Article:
Six German Riding Pony Colors

Six German Riding Pony Colors

Horses are beautiful animals, and the German Riding Pony makes no exception to this rule. The most popular color of the GHP is their distinctive black coat, but they also come in chestnut and bay, with very rare occurrences of white and blue roan. No matter what your preference is when it comes to horse colors, there’s a GHP that will suit you perfectly! Let’s take a look at the different horse colors available to help you find the perfect one for you! Continue reading ?


An offspring of two purebred parents. This term also can be used to refer to a stallion or mare that is half Arabian and half another breed, such as Friesian or Hanoverian. In North America, Partbred is used in reference to horses whose sire and dam are registered with The Jockey Club, but have not been DNA-tested. The origin of Partbred dates back to before 1675 when it was spelled part bredd.


Chestnut, Black , and Brown : Chestnut, black and brown are homozygous or clear-colored coat colors that refer to a particular base color with no white markings. With chestnuts, for example, there is no white present in their mane or tail. Chestnuts are typically bay in appearance with dark legs and black skin.


These horses are often white, with spots or splashes of color. The gene that causes overo horses is dominant, which means there is a 25% chance that any offspring will inherit it. Some examples of overo horses include Appaloosas and cremellos.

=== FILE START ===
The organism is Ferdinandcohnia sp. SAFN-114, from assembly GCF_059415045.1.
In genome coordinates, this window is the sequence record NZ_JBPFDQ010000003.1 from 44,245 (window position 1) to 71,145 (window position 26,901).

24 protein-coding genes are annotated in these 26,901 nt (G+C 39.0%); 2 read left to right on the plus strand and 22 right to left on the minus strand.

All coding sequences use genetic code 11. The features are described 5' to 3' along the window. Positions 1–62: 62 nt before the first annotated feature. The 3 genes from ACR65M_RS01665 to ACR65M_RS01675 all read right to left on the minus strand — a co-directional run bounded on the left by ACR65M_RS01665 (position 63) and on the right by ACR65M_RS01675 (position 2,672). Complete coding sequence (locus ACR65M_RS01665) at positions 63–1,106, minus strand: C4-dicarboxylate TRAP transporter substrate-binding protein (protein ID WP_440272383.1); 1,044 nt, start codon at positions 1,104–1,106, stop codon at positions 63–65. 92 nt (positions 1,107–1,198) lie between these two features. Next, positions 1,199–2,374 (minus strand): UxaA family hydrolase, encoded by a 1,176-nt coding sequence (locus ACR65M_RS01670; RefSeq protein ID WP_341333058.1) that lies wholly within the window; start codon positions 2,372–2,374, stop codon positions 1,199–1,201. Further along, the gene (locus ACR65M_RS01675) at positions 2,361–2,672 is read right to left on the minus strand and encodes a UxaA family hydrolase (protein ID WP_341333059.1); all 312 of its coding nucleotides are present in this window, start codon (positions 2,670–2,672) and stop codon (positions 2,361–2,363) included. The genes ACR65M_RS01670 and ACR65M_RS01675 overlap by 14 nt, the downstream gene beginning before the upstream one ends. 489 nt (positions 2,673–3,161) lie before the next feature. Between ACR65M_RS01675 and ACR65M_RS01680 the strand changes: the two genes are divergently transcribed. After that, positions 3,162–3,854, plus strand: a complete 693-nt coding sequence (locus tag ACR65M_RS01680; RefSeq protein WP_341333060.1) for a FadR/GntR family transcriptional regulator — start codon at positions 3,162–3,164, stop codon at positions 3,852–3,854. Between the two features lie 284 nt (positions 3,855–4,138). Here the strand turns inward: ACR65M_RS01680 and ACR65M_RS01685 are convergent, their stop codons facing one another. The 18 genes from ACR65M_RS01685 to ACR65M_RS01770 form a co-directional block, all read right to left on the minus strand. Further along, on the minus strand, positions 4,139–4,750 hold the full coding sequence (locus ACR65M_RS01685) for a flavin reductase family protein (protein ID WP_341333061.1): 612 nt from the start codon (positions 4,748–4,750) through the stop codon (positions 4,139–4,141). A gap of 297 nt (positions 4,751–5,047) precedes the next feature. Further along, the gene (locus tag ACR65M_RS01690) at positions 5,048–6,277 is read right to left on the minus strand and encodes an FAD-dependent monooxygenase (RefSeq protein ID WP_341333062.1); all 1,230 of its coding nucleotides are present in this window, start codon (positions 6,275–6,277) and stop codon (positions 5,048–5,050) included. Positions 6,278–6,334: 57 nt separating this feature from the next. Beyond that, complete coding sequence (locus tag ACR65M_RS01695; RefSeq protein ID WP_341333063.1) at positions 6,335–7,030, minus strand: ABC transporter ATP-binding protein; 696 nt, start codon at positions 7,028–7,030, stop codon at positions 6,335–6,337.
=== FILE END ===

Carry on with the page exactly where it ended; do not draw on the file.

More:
The sabino is a color with many names. The most famous is probably Sleipnir, which comes from Norse mythology, where it was said that Sleipnir was Odin’s horse that could ride over air and water.


This is one of the most common patterns in miniature horses, but it’s also popular among pinto horses. The dark spots on a tobiano horse are usually larger than those on pintos. They tend to be irregularly shaped and widely spaced—often with one spot covering more than 50 percent of an area. Tobiano-colored horses have white markings that are very small, scattered or absent altogether.


The dun coloring of a horse is lighter than mahogany, but darker than flaxen. Dun horses often have primitive markings like leg barring and dorsal stripes. The undercoat of a dun horse is silver or slate, with a yellowish-red or golden mane and tail. Dun horses are considered to be spirited and quick on their feet. They also tend to be friendly with people.

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